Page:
Organisations will have to think like insurers for climate risk scenario planning, concentrating more on “exposure and vulnerability”, according to Rowan Douglas, head of Climate and Resilience Hub (CRH) at Willis Towers Watson.
Insurers take a holistic approach in factoring externalities, something that non-insurance agencies “have never had to think about before”, he added at this year’s City & Financial Global’s City Week event.
“The other thing about insurance is you don’t need to own something to have an insurable interest in it. We’re beginning to see in the context of risk disclosure, insurance being used almost like a management vehicle for governance of shared assets.”
Julia King, Baroness Brown of Cambridge, chair of Climate Change Committee’s Adaptation Sub-Committee, points out the elusiveness of nature makes it “quite hard to predict” in climate risk scenario planning.
“Nature often responds nonlinearly to climate change and we start to see threshold effects […] One of the things we’ve got to do is get our finance system to work so that it can invest in the adaption measures we need to ensure nature can continue to perform for us.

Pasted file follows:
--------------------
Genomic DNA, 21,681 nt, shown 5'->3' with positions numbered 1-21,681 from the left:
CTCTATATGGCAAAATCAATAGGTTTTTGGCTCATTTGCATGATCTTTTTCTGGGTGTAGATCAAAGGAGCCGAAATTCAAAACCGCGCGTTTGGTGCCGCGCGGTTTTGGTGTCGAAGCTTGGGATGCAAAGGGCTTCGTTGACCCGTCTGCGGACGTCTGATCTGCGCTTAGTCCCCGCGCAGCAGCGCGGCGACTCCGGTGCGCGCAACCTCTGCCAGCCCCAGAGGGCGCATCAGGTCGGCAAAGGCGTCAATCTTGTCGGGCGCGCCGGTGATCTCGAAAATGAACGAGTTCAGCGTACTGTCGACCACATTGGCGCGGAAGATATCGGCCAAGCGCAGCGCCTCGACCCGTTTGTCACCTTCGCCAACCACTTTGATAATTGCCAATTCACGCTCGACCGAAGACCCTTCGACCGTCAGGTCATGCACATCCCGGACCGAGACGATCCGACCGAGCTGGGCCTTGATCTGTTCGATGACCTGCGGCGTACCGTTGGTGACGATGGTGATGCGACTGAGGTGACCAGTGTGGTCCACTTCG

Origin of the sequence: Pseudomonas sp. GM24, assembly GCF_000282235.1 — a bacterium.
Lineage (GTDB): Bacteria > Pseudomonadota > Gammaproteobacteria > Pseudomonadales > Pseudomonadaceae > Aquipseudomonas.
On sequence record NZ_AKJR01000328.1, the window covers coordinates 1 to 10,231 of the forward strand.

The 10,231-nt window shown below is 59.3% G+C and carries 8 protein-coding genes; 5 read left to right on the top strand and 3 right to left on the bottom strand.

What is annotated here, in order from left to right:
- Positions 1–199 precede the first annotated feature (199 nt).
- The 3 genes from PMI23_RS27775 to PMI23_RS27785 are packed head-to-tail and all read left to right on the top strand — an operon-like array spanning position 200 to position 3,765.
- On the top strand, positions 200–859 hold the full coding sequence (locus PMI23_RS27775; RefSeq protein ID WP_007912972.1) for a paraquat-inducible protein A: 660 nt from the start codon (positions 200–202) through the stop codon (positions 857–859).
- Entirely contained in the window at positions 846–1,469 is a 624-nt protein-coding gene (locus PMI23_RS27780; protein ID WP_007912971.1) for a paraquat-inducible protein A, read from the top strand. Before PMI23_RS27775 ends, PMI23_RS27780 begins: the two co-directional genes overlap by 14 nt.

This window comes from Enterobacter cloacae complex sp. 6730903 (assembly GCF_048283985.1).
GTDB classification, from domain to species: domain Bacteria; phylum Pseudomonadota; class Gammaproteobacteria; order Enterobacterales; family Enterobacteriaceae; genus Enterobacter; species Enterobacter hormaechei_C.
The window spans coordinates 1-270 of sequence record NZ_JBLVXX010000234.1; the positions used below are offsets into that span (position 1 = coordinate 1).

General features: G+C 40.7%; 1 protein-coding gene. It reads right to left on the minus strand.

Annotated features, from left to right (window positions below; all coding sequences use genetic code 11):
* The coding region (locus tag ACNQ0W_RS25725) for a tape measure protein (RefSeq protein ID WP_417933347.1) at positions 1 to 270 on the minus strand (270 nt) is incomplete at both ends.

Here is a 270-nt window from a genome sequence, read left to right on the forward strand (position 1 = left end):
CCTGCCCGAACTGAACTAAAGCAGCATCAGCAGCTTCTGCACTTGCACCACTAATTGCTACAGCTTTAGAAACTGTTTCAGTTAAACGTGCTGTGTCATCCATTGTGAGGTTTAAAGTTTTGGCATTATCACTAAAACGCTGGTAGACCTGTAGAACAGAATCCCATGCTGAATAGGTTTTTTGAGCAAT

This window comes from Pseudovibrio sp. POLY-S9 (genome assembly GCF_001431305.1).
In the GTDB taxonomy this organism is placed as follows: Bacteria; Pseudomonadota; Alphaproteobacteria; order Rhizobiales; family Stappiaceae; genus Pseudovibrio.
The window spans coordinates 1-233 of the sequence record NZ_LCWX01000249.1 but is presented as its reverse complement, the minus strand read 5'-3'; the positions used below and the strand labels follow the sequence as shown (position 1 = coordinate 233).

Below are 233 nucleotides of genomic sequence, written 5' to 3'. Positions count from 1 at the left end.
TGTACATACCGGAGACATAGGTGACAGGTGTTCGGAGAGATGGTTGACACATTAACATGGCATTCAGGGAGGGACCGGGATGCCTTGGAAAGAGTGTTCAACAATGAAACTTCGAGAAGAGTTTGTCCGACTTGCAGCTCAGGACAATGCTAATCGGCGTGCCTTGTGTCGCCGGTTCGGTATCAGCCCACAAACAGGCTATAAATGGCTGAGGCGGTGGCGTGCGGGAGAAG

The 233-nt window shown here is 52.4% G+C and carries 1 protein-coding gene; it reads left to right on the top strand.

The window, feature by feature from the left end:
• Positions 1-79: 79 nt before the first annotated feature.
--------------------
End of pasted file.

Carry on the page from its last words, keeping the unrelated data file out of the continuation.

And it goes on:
“Although we’ve had lots of great studies like the Dasgupta review, and the introduction of natural capital accounting, we are still struggling to translate that into really effective investment in nature.
“We are seeing increasing risk [to our climate] and it’s partly because the investment and the action we’re taking to adapt to the changing climate are not keeping up with the changes.”
William McDonnell, group chief risk officer at RSA Insurance Group, said a lack of governance around carbon pricing provides balance sheet issues.
“There is not very much governance and standards and policing in the market at the moment. There are questions about the accounting of it. It’s certainly nothing like what we’re used to in financial accounting.”
McDonnell added there is a “major opportunity for the City of London to step into this vacuum and be stricter. Poor quality offset will be rife with reputational risk.”
Douglas suggested the “carbon fuelled financial information system” will shift to “climate fuelled”.
“There’s going to be a few paradigm shifts and crisis moments over the next year or two, when we realise that what we’re doing in the climate information space isn’t necessarily answering the real questions that companies have, and integrating that into their own operational DNA.”
Future financial decisions will “take climate into account”, added Douglas.
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